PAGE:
H. G. Wells' The War of the Worlds (2005 film)
|H.G. Wells' The War of the Worlds|
|Directed by||Timothy Hines|
|Produced by||Susan Goforth|
|Written by||Timothy Hines
|Based on||The War of the Worlds by H. G. Wells|
|Music by||Jamie Hall|
|Editing by||Timothy Hines|
|Distributed by||Pendragon Pictures|
|Release dates||June 14, 2005|
|Running time||180 min.|
|Budget||$25 million (est.)|
H.G. Wells' The War of the Worlds (also known as The Classic War of the Worlds or simply as War of the Worlds) is one of three film adaptations of H. G. Wells' classic novel of the same name released in 2005, about a Martian invasion of Earth. This version was produced by the independent film production company Pendragon Pictures and unlike the other film adaptations which were set in current day in the United States, it was the first set in the book's original time period and location, in the Victorian era of the late 1890s in England. The film is shot entirely with colour schemes to resemble the film quality of the early 20th century, and has been noted for its "extreme faithfulness" to Wells' novel. It received mostly negative reviews by critics and was released on DVD in America. The movie has recently been released through GAGA on DVD in Japan. The film has altogether sold over half a million DVDs in the United States and Canada. Two additional versions of the 2005 film were released: a trimmed-down Director's Cut, and a Classic edition, re-edited with new footage. A full reboot of the film was released in 2012 titled War of the Worlds – The True Story, reframing Wells' story as actual history, set in a documentary discovering that history.
- 1 Synopsis
- 2 Main cast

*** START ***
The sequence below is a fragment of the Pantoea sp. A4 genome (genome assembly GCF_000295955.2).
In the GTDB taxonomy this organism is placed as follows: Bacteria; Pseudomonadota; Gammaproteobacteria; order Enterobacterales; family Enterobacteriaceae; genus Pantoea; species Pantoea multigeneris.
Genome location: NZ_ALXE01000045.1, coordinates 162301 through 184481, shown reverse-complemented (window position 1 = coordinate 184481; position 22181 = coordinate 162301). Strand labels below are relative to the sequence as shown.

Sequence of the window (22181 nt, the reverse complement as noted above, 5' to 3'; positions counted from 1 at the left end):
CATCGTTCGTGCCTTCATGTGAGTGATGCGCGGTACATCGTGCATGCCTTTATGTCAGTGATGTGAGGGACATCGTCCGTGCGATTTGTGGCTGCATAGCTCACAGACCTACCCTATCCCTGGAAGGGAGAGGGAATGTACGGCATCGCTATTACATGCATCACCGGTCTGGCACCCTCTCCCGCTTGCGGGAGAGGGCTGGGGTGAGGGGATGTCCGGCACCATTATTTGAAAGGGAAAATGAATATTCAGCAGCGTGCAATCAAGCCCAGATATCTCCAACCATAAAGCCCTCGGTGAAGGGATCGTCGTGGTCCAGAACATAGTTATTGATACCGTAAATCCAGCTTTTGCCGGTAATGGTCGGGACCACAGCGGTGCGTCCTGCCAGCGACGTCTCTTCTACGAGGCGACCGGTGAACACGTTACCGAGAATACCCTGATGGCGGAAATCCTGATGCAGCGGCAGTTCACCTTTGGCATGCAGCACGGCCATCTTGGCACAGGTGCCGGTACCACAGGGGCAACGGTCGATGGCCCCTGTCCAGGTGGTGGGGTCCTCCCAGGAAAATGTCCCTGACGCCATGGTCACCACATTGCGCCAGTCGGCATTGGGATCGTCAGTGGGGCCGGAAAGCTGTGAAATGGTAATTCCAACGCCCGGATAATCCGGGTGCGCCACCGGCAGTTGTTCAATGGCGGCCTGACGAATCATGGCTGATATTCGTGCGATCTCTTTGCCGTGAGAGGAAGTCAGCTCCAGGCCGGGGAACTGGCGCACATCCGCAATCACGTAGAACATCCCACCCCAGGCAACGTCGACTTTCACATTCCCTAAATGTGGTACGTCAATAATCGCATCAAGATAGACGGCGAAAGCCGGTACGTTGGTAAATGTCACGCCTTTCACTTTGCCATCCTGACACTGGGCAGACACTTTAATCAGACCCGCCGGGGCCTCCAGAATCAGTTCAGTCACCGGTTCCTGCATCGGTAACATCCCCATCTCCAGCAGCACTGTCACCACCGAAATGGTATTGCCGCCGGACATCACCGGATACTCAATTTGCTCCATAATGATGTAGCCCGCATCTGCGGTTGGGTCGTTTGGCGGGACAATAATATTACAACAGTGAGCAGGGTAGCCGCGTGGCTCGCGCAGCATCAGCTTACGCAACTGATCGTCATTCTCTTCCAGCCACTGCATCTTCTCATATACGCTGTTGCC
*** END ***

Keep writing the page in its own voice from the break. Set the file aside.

- 3 Production history
- 4 Dark Horse
- 5 Reception
- 6 Re-releases
- 7 War of the Worlds – The True Story
- 8 See also
- 9 References
- 10 External links
The early part of the film follows the experience of a late 19th-century journalist from Woking, known as "the writer", gets involved with the discovery of a "falling star" on Horsell common which later turns out to be a Martian Cylinder. The Cylinder opens and the Martians start killing people with a "Heat Ray". The writer discovers his house is in range of the Heat Ray and decides to take his wife and servant to the comparable safety of her cousins in Leatherhead. he does not stay with them after promising to return the Cart to the landlord of The Spotted Dog near his home. Meanwhile the Martians have built tall tripod "Fighting Machines" and begin laying waste to everything in their path. The film also shows the adventures of his brother, a student living in London who accompanies two ladies to the East coast of England in an attempt to escape the Martians. The writer tries to get back to his Wife in Leatherhead but is confounded and beset by problems during this journey.